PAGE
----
Child Labor Law Proposal Pulled - For Now

Experts expect new proposal this summer.

Published on: Mar 29, 2012

The proposed rule form the Department of Labor that would have severely limited what children under the age of 18 could do on their own family's farm and nearly destroyed the FFA Supervised Agricultural Experience program and its related Proficiency award series, has been pulled for now.

Bill Field, Purdue University Extension farm safety specialist, says that after 10,000 negative comments during the comment period that ended December 1, 2011, the Department of Labor decided to scrap the proposal. One of the letters contained 9,000 signatures, and was put together by a state organization.

It's far from a dead issue, however, Field says. He remains in contact with the people who would make the rules. And he cautions that there are people who want this rule passed and who believe it is the right thing to do. In fact, he suggests that the current administration believed they were doing a good thing for rural America in protecting youth in workplaces.

Child Labor Law Proposal Pulled - For Now
Child Labor Law Proposal Pulled - For Now

One sticking point seems to have been resolved, he notes. He believes rulemakers now understand that for exemptions for children to work on their own farms to be effective, the rule must be worded differently. Otherwise children on family farms which are incorporated would still be excluded.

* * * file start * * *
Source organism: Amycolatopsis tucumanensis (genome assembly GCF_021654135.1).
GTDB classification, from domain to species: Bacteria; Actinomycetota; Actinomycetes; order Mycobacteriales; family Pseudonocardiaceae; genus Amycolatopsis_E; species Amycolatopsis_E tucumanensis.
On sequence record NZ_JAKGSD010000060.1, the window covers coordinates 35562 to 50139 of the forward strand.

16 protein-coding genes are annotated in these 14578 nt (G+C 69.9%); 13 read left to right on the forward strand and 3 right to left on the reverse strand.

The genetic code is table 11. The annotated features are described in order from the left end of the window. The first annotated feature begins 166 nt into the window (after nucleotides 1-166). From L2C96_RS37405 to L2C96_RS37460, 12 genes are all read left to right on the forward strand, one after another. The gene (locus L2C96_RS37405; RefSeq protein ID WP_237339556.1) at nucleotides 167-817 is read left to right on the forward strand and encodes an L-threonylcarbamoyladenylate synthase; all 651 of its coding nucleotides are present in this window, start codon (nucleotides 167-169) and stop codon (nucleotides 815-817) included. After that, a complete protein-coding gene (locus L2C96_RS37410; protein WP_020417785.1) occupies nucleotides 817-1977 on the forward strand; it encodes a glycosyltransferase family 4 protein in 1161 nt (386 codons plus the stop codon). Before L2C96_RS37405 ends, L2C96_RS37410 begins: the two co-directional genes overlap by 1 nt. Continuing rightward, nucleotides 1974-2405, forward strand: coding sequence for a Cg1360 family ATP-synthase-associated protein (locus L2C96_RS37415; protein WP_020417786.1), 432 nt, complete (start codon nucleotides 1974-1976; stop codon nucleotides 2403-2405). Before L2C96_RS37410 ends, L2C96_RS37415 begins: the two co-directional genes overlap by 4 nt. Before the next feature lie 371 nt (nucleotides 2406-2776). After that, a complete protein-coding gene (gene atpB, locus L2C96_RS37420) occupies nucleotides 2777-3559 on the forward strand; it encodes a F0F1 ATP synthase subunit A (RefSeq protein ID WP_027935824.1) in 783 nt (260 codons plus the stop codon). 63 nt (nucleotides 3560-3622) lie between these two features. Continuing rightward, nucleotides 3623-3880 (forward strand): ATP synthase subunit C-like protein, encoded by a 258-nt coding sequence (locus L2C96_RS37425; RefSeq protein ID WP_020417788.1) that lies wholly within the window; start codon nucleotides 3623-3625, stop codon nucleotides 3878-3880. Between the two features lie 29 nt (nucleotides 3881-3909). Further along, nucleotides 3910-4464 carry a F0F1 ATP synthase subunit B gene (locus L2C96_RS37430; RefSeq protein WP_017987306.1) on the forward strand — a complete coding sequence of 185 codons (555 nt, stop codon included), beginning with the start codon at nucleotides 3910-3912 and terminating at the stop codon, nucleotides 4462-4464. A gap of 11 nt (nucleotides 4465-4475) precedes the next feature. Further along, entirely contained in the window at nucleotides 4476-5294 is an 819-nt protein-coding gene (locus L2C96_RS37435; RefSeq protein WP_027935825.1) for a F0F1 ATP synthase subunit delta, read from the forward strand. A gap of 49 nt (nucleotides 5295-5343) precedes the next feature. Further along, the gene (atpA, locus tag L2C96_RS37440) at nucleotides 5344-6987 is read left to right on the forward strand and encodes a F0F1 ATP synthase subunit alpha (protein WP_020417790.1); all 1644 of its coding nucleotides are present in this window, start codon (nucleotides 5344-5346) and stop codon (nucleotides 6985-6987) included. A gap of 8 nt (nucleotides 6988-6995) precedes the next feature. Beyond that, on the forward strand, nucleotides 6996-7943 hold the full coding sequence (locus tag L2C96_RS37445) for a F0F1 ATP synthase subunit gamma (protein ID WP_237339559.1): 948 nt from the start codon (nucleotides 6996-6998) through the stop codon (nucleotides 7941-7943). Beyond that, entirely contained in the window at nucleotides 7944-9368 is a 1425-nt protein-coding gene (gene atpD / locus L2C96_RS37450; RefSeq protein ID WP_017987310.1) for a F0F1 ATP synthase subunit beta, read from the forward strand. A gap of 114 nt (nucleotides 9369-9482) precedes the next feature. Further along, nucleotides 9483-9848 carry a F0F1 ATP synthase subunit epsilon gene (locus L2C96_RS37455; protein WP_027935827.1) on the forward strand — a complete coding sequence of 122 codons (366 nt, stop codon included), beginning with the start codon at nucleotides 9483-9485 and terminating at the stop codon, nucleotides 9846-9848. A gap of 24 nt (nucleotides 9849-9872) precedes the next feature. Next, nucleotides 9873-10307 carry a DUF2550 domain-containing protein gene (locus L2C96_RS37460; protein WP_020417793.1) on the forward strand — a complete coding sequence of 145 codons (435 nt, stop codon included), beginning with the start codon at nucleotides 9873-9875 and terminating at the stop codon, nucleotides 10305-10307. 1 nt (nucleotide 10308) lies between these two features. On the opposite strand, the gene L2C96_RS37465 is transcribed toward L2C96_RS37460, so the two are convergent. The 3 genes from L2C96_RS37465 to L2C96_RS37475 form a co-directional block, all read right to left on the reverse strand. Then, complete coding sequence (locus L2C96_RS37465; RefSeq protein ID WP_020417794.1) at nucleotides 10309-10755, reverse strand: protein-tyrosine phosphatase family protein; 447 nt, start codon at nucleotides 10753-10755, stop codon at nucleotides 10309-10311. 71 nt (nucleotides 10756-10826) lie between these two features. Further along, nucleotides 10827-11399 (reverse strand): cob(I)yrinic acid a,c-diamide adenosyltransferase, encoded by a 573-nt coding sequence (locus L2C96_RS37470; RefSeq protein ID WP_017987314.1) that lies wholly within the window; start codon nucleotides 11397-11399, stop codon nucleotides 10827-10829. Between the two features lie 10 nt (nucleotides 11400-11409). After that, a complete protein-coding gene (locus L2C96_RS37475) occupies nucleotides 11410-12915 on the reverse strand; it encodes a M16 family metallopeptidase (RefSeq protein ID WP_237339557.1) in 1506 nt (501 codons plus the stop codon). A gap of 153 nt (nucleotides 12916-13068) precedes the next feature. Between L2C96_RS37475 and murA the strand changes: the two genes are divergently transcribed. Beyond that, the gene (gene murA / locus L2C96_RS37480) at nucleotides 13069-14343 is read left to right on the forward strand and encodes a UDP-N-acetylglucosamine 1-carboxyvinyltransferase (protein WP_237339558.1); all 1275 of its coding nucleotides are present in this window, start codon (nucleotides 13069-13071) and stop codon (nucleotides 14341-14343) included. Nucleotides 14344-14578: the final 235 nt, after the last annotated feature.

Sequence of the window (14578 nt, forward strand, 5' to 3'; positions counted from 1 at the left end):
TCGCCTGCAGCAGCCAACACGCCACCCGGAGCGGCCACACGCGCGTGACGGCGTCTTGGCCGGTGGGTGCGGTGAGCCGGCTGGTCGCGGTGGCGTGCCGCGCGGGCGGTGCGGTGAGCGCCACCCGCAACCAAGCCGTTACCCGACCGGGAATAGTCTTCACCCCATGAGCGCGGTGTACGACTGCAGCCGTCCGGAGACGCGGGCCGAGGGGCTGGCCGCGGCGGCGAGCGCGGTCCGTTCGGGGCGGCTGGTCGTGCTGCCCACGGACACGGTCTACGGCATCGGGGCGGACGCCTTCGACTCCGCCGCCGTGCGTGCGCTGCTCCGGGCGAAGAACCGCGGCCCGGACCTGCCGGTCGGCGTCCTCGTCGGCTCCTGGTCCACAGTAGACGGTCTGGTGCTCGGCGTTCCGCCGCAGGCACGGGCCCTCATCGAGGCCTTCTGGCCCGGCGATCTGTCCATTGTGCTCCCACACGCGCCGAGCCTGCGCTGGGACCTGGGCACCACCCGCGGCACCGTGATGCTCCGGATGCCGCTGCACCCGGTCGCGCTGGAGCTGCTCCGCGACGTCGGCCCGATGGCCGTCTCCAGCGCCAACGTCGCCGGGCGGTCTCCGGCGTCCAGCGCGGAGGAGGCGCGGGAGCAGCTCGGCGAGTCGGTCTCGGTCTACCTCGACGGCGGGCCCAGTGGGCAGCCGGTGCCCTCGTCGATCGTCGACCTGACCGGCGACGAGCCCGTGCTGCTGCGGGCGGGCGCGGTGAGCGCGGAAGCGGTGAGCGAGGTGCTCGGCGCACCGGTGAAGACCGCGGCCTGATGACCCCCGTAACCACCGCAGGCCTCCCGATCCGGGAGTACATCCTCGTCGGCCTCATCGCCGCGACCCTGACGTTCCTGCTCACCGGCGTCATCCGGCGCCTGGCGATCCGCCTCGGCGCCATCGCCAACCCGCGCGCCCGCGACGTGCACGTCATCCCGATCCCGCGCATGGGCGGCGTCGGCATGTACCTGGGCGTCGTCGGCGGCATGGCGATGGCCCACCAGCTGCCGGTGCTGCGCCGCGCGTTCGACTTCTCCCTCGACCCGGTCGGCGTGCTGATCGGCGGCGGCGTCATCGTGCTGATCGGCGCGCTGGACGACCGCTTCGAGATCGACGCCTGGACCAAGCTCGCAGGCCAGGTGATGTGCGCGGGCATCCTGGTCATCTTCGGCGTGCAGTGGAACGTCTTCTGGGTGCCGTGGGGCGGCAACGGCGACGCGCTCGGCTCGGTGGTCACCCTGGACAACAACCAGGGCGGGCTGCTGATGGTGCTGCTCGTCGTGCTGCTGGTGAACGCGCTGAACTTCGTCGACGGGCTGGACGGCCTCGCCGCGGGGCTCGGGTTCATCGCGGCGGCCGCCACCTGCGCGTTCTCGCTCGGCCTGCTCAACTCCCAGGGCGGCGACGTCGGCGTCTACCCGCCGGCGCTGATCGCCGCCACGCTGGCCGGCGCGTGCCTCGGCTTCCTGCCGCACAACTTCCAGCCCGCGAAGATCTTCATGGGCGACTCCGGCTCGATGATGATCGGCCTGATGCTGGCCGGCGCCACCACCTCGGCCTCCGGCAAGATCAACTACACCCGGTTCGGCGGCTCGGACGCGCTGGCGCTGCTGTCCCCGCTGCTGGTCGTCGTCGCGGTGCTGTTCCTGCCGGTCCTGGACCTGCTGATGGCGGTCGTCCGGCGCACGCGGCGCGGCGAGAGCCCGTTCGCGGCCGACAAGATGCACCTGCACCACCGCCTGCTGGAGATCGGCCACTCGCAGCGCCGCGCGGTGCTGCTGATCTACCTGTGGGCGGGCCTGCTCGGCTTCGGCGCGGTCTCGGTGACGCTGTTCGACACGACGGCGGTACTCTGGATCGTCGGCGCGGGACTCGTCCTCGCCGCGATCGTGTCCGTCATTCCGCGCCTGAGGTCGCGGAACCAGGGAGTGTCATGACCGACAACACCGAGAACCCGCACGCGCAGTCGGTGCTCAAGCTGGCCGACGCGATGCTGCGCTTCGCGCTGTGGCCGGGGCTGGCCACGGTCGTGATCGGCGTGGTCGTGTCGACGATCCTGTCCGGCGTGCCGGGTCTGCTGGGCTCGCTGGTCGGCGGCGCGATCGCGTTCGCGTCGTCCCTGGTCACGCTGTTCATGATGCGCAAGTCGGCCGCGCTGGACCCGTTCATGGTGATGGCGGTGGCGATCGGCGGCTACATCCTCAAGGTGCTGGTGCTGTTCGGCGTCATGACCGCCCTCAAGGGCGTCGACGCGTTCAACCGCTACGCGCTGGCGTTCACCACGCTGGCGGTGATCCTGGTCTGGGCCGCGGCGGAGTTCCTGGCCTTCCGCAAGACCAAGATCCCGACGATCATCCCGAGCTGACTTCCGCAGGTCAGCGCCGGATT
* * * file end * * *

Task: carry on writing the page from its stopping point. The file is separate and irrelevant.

However, Field is uncertain if anyone in the rulemaking business truly understands yet the impact prohibiting students from working not only on farms but on 10 other specific types of ag businesses, would have on vocational agriculture training programs, and FFA awards programs that recognize those that excel in completing their programs. The SAE program is a part of what makes FFA an intra-curricular activity. Apparently, some of the lawmakers inside the Beltway who would develop rules still don't believe that portion of the law would affect very many kids.

Many people were caught off guard until the comment period was nearly over last time, Field says. He cautions people to stay alert, especially those interested in protecting the ability of ag teachers to utilize supervised ag experience programs in their programs. Field believes another proposal will come down the pike, likely yet this year. However, since it will be a new proposal, not just a revision of the original proposal, now scrapped, the new proposal will have a mandatory comment period. That's the time to make sure your opinions and facts are registered with the Department of Labor, he concludes.